The Graduate Record Examination (GRE) is a standardized test that many graduate schools use as one of factors to determine your eligibility for their masters degree or Ph.D. program. However, the weight put on your score varies by school. At some schools it is a merely a formality, but in others it can be an important factor in selecting graduate students. Some schools look at all of your scores, while other only care about one section. Contact your prospective graduate schools’ admissions department to find out how much value is placed on the GRE score.
Beginning in August 2011, students must take the revised GRE. The new GRE was designed as a result to criticism against the test for not being comprehensive enough to really determine how well someone will do in graduate school. Critics also spoke out against the question-by-question adjustment because some students do better on tests as they become more comfortable with the test format.
Before taking the test, make sure you allot yourself plenty of time to study. Preparing for the GRE well in advance and not cramming it all in at the last minute will help ease test anxiety. In addition to the free study guide that you receive after registering, there are GRE prep courses offered by a variety of companies to aid in your studies.
- There are two GRE tests: the general test or the subject test. The general test covers analytical thinking, verbal and math abilities. There are a variety of GRE subject tests, ranging from computer science to psychology.
- The cost for the computer based general GRE is $160 and includes basic test-prep software instantly available for download once you register. It also covers the cost for sending test scores to four graduate schools of your choice. There is an additional $23 fee per extra school. If you demonstrate financial difficulty paying for the test, the fee may be reduced.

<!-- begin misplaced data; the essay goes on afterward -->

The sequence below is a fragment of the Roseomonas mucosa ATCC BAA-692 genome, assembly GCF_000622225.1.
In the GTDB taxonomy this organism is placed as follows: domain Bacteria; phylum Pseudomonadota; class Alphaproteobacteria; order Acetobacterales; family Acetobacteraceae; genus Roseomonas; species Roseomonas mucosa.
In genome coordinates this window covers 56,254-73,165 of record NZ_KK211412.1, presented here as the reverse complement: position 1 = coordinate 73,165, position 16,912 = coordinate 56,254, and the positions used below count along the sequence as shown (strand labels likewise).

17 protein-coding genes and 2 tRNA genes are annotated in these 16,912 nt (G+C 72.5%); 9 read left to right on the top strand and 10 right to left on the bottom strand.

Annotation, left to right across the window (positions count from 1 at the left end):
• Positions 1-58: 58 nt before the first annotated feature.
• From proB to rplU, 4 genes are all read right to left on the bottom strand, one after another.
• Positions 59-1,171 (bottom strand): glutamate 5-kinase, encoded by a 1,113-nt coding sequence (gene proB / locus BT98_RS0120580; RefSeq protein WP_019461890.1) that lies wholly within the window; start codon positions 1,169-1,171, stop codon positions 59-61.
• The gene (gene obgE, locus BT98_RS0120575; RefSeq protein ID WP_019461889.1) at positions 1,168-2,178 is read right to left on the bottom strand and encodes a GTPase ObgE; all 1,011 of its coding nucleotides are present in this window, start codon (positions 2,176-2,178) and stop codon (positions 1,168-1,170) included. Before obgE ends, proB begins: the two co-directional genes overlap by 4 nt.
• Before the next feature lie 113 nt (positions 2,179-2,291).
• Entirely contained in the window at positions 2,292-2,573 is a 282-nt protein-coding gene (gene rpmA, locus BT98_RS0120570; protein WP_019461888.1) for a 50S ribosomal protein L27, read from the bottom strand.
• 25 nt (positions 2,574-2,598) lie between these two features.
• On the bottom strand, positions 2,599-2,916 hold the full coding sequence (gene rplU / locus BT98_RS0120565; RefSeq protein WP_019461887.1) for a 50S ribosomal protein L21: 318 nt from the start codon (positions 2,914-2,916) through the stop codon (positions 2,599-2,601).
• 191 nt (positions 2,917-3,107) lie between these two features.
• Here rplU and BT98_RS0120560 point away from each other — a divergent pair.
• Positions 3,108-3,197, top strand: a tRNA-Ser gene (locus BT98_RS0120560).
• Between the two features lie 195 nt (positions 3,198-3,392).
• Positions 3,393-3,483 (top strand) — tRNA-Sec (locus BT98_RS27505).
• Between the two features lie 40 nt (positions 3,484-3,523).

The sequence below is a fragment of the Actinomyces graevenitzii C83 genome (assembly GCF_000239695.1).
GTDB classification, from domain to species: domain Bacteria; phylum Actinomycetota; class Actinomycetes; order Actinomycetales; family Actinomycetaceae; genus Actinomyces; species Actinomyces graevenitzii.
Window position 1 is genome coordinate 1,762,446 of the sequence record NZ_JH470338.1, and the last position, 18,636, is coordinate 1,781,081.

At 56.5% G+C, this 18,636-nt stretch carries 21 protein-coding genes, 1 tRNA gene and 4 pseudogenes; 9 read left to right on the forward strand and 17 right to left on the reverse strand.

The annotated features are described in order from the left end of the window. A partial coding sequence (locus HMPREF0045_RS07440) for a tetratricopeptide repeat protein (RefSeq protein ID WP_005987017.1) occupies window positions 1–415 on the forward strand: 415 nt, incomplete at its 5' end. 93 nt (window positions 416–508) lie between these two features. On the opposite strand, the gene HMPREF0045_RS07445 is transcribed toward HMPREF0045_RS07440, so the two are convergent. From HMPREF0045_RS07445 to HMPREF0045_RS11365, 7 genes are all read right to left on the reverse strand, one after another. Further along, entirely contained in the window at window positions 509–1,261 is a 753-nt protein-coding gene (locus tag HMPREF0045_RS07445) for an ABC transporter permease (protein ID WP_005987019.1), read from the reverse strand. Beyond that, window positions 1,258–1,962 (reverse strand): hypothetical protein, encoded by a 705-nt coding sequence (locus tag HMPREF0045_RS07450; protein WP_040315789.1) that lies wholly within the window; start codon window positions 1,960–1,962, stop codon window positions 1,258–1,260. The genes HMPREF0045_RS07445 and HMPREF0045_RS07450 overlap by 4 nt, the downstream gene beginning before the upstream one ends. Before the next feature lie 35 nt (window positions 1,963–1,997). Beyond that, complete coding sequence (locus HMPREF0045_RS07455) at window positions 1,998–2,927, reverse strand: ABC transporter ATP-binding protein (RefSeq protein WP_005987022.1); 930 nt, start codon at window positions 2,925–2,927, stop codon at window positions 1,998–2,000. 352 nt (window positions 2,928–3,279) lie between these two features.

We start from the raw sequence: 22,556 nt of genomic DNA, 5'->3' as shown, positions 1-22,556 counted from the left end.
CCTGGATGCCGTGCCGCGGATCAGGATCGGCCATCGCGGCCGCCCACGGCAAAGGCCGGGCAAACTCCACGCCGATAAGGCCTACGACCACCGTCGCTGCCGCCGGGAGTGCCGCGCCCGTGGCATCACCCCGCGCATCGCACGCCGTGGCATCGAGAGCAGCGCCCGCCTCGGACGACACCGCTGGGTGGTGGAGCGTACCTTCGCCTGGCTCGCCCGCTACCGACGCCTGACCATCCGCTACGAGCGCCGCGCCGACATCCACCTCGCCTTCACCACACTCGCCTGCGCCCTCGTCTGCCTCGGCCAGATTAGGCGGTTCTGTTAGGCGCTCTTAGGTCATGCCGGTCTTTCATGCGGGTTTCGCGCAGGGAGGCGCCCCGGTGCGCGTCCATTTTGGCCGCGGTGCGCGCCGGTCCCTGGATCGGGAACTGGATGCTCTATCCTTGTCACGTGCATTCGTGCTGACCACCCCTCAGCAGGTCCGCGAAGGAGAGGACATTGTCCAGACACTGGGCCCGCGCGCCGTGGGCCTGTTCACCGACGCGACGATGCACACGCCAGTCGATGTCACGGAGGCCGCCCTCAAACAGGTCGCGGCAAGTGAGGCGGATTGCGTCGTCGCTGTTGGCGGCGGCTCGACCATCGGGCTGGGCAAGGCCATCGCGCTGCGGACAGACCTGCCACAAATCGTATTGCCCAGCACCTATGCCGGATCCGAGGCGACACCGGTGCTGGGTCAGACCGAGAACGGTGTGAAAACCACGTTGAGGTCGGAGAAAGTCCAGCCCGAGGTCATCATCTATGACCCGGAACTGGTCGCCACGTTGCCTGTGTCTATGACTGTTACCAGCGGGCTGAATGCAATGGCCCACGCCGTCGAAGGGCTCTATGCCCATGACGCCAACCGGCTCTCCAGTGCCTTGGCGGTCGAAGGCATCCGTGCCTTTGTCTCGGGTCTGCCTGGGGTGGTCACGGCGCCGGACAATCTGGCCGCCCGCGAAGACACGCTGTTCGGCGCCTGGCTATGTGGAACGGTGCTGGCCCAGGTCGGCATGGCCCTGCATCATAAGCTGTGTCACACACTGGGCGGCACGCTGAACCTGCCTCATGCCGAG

- The GRE is a time-based examination. You are allowed 45 minutes for the issue essay, 30 minutes for the argument essay, 30 minutes for verbal reasoning and 45 minutes for the quantitative section.
- You are not allowed to use a calculator or have any notes in the testing room.
- You may take the test at a designated computer test site, or by paper if there is no local test site nearby. If you live in a city or heavily populated area, you should have no problem finding a test site. However, if you live in a rural area, you may have to drive several hours and possibly cross state borders.
- The first 10 questions are the most important to determining your score. From these answers, the computer calculates what range you can never succeed.
- There is one 10 minute break allotted after the analytical writing section, and a 1 minute break between all other sections. You are not allowed to leave the building on any break periods.
- The degree of difficulty for each question is adjusted based on your performance. As you answer more questions correctly, they become more difficult.
- Although a masters degree program may not require applicants to take the GRE, it may still enhance your chances of getting in, especially if your undergraduate grades were on the low side.
- At the end of the test, if you are unsatisfied you may cancel the scores and nothing will be sent to your schools. You may retake the test once a month, for up to five times per year.
People Who Read This Article Also Read:
Graduate Management Admission Test (GMAT): The Basics
Law School Admission Test (LSAT): The Basics
Medical College Admission Test (MCAT): The Basics
Graduate Record Examination (GRE) Tests: The Basics
GRE Subject Test: The Basics
GRE Prep Courses: Overview
10 Study Tips for the GRE Test
GMAT vs. GRE